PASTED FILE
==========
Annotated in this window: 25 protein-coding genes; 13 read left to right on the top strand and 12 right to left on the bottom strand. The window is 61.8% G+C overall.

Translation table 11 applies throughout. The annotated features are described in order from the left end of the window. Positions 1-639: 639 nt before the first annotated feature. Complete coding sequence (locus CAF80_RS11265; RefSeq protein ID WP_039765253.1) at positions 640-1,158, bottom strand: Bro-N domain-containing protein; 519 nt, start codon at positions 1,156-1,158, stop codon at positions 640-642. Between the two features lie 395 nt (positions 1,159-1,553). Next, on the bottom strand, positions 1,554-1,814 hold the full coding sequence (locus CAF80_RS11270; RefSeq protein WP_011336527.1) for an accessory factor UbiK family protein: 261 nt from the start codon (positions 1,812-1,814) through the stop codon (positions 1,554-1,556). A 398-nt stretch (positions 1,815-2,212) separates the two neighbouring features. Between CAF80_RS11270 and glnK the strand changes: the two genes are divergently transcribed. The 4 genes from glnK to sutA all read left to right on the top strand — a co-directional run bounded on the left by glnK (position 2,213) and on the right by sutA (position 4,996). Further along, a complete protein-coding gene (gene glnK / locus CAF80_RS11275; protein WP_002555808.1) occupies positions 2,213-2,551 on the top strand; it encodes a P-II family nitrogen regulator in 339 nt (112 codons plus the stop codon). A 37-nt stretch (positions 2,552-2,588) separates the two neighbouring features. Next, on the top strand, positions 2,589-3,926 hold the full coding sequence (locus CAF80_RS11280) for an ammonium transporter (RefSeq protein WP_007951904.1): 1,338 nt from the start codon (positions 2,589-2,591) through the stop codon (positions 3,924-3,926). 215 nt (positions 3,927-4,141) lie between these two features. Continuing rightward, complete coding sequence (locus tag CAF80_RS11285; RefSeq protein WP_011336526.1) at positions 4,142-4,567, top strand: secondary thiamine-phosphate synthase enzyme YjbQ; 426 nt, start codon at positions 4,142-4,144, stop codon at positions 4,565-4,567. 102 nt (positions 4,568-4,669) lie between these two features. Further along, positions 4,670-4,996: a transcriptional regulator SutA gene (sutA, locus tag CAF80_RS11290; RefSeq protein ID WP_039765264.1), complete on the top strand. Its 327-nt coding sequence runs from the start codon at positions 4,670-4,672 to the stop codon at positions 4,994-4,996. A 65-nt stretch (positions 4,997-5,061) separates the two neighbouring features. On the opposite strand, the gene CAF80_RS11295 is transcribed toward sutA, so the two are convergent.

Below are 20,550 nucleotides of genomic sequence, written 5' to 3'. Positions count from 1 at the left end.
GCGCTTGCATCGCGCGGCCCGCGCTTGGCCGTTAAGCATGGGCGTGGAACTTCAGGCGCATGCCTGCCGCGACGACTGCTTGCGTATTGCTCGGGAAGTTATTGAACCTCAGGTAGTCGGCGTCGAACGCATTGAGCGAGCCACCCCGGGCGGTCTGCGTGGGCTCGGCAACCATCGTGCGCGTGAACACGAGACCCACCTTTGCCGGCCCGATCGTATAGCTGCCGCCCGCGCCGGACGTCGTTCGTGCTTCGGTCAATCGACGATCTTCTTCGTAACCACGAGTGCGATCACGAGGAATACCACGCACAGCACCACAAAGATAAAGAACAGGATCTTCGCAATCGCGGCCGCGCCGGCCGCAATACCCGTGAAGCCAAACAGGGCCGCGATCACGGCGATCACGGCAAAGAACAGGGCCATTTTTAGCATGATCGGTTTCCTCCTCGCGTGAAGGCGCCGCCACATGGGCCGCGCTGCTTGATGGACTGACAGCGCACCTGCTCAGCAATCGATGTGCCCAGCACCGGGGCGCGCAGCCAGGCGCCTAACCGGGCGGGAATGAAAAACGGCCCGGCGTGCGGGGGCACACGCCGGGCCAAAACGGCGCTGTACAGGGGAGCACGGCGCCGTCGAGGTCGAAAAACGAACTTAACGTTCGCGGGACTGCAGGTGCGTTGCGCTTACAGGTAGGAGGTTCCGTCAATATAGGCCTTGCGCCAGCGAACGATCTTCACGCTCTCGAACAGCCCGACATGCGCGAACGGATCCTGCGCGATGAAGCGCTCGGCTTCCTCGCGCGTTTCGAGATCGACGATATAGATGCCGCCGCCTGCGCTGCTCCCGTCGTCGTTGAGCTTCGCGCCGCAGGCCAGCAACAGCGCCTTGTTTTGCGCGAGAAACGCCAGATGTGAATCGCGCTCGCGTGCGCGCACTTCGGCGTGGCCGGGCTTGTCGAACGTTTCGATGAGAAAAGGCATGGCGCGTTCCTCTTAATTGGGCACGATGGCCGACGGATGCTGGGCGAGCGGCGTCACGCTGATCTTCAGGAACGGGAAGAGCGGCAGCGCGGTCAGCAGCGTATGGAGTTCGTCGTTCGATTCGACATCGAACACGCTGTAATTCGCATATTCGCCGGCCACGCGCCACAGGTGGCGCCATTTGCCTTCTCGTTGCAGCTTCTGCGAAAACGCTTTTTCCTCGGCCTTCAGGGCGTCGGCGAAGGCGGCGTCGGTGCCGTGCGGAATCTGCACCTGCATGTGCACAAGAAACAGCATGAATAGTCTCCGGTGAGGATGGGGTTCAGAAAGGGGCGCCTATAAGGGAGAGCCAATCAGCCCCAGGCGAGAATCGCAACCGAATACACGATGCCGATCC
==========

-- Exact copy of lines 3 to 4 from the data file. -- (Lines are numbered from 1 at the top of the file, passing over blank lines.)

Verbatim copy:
Below are 20,550 nucleotides of genomic sequence, written 5' to 3'. Positions count from 1 at the left end.
GCGCTTGCATCGCGCGGCCCGCGCTTGGCCGTTAAGCATGGGCGTGGAACTTCAGGCGCATGCCTGCCGCGACGACTGCTTGCGTATTGCTCGGGAAGTTATTGAACCTCAGGTAGTCGGCGTCGAACGCATTGAGCGAGCCACCCCGGGCGGTCTGCGTGGGCTCGGCAACCATCGTGCGCGTGAACACGAGACCCACCTTTGCCGGCCCGATCGTATAGCTGCCGCCCGCGCCGGACGTCGTTCGTGCTTCGGTCAATCGACGATCTTCTTCGTAACCACGAGTGCGATCACGAGGAATACCACGCACAGCACCACAAAGATAAAGAACAGGATCTTCGCAATCGCGGCCGCGCCGGCCGCAATACCCGTGAAGCCAAACAGGGCCGCGATCACGGCGATCACGGCAAAGAACAGGGCCATTTTTAGCATGATCGGTTTCCTCCTCGCGTGAAGGCGCCGCCACATGGGCCGCGCTGCTTGATGGACTGACAGCGCACCTGCTCAGCAATCGATGTGCCCAGCACCGGGGCGCGCAGCCAGGCGCCTAACCGGGCGGGAATGAAAAACGGCCCGGCGTGCGGGGGCACACGCCGGGCCAAAACGGCGCTGTACAGGGGAGCACGGCGCCGTCGAGGTCGAAAAACGAACTTAACGTTCGCGGGACTGCAGGTGCGTTGCGCTTACAGGTAGGAGGTTCCGTCAATATAGGCCTTGCGCCAGCGAACGATCTTCACGCTCTCGAACAGCCCGACATGCGCGAACGGATCCTGCGCGATGAAGCGCTCGGCTTCCTCGCGCGTTTCGAGATCGACGATATAGATGCCGCCGCCTGCGCTGCTCCCGTCGTCGTTGAGCTTCGCGCCGCAGGCCAGCAACAGCGCCTTGTTTTGCGCGAGAAACGCCAGATGTGAATCGCGCTCGCGTGCGCGCACTTCGGCGTGGCCGGGCTTGTCGAACGTTTCGATGAGAAAAGGCATGGCGCGTTCCTCTTAATTGGGCACGATGGCCGACGGATGCTGGGCGAGCGGCGTCACGCTGATCTTCAGGAACGGGAAGAGCGGCAGCGCGGTCAGCAGCGTATGGAGTTCGTCGTTCGATTCGACATCGAACACGCTGTAATTCGCATATTCGCCGGCCACGCGCCACAGGTGGCGCCATTTGCCTTCTCGTTGCAGCTTCTGCGAAAACGCTTTTTCCTCGGCCTTCAGGGCGTCGGCGAAGGCGGCGTCGGTGCCGTGCGGAATCTGCACCTGCATGTGCACAAGAAACAGCATGAATAGTCTCCGGTGAGGATGGGGTTCAGAAAGGGGCGCCTATAAGGGAGAGCCAATCAGCCCCAGGCGAGAATCGCAACCGAATACACGATGCCGATCC